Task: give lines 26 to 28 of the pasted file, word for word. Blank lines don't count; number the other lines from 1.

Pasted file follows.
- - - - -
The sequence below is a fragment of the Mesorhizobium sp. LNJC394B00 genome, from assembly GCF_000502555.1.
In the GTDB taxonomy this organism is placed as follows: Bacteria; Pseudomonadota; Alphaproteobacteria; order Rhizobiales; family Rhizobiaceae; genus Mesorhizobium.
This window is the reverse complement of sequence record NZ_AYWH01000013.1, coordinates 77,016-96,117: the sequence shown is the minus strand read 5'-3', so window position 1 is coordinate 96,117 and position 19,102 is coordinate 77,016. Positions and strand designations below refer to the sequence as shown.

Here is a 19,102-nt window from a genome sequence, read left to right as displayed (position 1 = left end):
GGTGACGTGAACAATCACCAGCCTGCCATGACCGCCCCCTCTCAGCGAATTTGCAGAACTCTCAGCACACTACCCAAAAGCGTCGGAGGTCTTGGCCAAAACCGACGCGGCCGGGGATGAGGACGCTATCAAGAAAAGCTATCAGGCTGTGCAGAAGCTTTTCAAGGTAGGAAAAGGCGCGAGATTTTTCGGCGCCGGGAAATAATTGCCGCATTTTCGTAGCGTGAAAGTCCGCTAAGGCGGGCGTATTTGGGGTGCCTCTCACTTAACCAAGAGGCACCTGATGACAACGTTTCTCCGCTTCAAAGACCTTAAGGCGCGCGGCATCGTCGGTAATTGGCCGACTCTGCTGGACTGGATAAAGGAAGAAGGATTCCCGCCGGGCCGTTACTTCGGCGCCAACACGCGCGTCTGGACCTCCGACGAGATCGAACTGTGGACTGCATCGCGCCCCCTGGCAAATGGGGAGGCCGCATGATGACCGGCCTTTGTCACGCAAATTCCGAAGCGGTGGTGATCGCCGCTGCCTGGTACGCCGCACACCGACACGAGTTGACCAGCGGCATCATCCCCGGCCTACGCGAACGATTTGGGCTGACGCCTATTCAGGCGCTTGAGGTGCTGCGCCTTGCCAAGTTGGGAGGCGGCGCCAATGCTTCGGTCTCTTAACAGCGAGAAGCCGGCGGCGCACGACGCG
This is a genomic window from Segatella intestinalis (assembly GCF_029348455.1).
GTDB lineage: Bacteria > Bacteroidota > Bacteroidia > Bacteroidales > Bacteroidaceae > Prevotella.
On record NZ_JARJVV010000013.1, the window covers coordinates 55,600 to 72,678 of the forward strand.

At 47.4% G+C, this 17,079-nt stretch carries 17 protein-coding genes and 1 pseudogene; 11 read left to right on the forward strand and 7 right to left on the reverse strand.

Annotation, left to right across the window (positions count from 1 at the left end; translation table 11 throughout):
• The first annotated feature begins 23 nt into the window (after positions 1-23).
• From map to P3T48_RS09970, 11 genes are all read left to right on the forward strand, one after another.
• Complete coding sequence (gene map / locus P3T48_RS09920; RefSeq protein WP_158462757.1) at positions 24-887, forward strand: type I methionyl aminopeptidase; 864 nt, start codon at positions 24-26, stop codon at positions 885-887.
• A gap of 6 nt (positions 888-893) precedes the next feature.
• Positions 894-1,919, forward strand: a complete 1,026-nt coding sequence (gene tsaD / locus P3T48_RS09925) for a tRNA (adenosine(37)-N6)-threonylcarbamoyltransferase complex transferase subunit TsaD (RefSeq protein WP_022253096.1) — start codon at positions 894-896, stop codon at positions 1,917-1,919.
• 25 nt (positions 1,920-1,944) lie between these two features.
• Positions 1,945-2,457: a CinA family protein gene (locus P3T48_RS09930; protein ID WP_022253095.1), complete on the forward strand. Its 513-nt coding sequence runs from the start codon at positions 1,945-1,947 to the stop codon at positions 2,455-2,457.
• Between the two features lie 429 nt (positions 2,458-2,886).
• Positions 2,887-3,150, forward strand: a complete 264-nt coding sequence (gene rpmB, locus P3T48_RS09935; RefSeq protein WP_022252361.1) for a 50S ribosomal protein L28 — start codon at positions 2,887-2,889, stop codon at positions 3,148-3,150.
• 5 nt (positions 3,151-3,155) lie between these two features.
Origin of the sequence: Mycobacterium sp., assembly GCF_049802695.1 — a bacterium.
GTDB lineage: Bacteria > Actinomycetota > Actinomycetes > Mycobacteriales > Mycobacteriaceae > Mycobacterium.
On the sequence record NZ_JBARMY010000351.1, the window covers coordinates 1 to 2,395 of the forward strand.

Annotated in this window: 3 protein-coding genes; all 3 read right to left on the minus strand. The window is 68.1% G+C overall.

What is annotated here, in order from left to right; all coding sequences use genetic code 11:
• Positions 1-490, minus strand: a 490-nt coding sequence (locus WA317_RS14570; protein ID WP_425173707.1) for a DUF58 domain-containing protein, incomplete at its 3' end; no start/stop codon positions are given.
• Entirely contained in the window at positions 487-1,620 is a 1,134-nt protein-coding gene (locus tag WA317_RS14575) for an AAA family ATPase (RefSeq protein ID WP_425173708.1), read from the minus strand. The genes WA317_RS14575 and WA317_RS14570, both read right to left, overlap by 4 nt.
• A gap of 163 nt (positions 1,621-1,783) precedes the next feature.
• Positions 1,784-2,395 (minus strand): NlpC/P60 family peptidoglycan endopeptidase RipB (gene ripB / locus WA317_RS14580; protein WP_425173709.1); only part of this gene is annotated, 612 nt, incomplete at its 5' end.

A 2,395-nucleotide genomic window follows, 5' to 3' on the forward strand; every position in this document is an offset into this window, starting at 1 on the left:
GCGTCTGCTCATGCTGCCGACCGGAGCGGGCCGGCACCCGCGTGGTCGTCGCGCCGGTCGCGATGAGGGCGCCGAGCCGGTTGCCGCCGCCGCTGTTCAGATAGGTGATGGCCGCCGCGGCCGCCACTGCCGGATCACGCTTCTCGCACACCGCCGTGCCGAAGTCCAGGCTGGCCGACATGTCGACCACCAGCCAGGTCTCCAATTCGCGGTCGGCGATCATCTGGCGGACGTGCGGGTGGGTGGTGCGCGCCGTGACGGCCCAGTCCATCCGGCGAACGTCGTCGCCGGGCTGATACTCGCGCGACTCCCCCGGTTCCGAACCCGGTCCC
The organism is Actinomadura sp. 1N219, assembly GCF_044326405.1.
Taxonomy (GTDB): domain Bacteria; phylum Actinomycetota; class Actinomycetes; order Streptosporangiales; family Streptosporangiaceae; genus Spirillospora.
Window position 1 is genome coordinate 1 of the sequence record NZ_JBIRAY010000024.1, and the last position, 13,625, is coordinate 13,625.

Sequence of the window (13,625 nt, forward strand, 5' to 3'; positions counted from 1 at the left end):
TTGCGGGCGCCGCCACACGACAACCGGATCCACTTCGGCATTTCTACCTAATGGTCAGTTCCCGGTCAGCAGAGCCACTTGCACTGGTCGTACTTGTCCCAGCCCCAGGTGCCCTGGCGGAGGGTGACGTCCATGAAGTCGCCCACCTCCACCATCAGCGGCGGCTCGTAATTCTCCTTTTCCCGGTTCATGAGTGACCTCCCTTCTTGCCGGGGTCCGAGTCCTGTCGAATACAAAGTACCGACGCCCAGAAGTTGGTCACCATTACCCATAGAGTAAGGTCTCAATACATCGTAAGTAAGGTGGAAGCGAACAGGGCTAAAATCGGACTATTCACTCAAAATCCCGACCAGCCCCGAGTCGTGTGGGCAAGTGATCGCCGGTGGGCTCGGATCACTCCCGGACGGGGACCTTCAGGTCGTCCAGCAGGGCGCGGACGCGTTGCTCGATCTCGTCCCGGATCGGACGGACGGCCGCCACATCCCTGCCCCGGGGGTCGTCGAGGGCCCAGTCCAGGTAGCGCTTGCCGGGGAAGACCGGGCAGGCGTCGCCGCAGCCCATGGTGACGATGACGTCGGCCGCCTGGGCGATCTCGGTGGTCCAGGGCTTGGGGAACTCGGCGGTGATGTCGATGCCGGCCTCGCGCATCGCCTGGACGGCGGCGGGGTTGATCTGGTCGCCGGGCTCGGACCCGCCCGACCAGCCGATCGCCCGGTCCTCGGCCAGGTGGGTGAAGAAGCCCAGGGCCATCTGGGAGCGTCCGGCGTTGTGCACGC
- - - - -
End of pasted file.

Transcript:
• Positions 1-490, minus strand: a 490-nt coding sequence (locus WA317_RS14570; protein ID WP_425173707.1) for a DUF58 domain-containing protein, incomplete at its 3' end; no start/stop codon positions are given.
• Entirely contained in the window at positions 487-1,620 is a 1,134-nt protein-coding gene (locus tag WA317_RS14575) for an AAA family ATPase (RefSeq protein ID WP_425173708.1), read from the minus strand. The genes WA317_RS14575 and WA317_RS14570, both read right to left, overlap by 4 nt.
• A gap of 163 nt (positions 1,621-1,783) precedes the next feature.